Latest RLAB News

Below are the latest headlines for CEP and STICERD. For full coverage see the CEP News and Visitors Site and the STICERD News and Visitors Site

WFXG FOX 54
Study: No cell phones at school equals higher test scores

The study by the London School of Economics found a link between banning smartphones in schools and increased test scores.

This article was published online by WFXG FOX 54 on May 19, 2015
Link to article here

Also in: KPLC TV, Fox Toledo, Live 5 WCSC, WDAM-TV, MyFox Birmingham, KOBI TV 5, MyFox Memphis, UTV44

Related publications
'Ill Communication: Technology, Distraction and Student Performance', Louis-Philippe Beland and Richard Murphy, Centre for Economic Performance Discussion Paper No.1350, May 2015

Related links
Richard Murphy webpage
Education and Skills Programme webpage
Richard Murphy CEP publications webpage

WSOC-TV
Kids do better when schools ban smartphones

Schools that have banned students from carrying smartphones have seen an improvement in the children's test stores, reported CNN Money on a new study from the London School of Economics.

This article was published online by WSOC-TV on May 19, 2015
Link to article here

Related publications
'Ill Communication: Technology, Distraction and Student Performance', Louis-Philippe Beland and Richard Murphy, Centre for Economic Performance Discussion Paper No.1350, May 2015

Related links
Richard Murphy webpage
Education and Skills Programme webpage
Richard Murphy CEP publications webpage

BBC Radio Coventry and Warwickshire
Phil Upton's 'Drive' Show

Dennis Novy (CEP) interviewed on the comment by Lord Bamford, Chairman of JCB, that leaving the EU would not necessarily be a big problem for British business.

This interview was broadcast by BBC Radio Coventry & Warwickshire on May 18, 2015
Link to broadcast here

Related news story
BBC News
JCB boss says UK should not fear EU exit

Related links
Dennis Novy webpage
Globalisation Programme webpage
Dennis Novy CEP publications webpage

May 2015
LSE Research Festival

The fifth edition of the LSE Research Festival, now under the auspices of the School's Institute of Public Affairs|, offers a series of exciting public engagement events. The event has grown into a multi-event celebration of social science research and it is a key feature of the LSE calendar.

To find out more about the festival and the programme of events go to www.lse.ac.uk/researchfestival.


STICERD Morishima Lecture
Scarcity: A talk for people too busy to attend talks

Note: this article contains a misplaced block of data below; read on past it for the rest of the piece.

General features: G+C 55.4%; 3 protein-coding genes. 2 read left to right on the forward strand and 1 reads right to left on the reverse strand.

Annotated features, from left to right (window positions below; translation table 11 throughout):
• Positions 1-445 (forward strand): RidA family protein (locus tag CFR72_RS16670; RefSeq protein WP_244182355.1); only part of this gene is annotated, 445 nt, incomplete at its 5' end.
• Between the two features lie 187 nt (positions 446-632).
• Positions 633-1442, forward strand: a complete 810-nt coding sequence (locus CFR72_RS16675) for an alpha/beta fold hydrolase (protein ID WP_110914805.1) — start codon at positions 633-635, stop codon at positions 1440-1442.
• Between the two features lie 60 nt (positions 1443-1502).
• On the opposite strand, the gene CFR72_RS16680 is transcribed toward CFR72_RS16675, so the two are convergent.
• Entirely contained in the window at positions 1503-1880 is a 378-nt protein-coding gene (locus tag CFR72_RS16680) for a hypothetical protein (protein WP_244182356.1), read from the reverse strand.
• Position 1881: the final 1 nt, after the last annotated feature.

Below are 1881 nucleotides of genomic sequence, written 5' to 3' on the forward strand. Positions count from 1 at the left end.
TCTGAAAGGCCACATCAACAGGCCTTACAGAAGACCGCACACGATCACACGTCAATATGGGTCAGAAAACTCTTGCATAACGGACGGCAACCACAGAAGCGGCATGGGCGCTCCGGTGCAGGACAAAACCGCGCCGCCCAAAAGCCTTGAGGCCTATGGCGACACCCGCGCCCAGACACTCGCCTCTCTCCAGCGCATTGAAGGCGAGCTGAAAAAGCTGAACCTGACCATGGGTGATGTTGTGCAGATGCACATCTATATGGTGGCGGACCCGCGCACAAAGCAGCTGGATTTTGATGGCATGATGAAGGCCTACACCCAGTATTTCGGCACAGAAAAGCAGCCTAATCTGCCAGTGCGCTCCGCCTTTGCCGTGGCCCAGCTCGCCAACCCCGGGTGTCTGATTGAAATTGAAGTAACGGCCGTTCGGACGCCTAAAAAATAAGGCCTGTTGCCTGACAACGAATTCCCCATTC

Thursday 21st May 2015, 6:30- 8pm

Old Theatre, Old Building, LSE

Speaker: Professor Sendhil Mullainathan

Why does poverty persist?  Why do successful people get things done at the last minute?  A single psychology--the psychology of scarcity--connects these seemingly unconnected questions. The research in our book shows how scarcity creates its own mindset. Understanding this mindset sheds light on our personal problems as well as the broader social problem of poverty and what we can do about it.  

After the success of last year's Sticerd Morishima Lecture presented by Thomas Piketty, we are proud to annnounce the next public lecture will be presented by Sendhil Mullainathan on May 21st at the LSE. This event is free and open to all with no ticket or pre-registration required. More details of the event can be found here.

 


Department of Social Policy Public Lecture
The Government Paternalist: nanny state or helpful friend?

Wednesday 20 May 2015, 06:30pm - 08:00pm

Old Theatre, Old Building

Speaker: Professor Sir Julian Le Grand

Should governments save people from themselves? If someone smokes, drinks, takes hard drugs, or tries to assist in a friend's suicide, does the government have the right to intervene? If so, how? This lecture offers answers to these questions - among the most socially important of our age.

Sir Julian Le Grand is the Richard Titmuss Professor of Social Policy at the LSE. He was awarded a knighthood in the 2015 New Year's honours list for services to social science and public service.

He is the co-author of Government Paternalism: nanny state or helpful friend?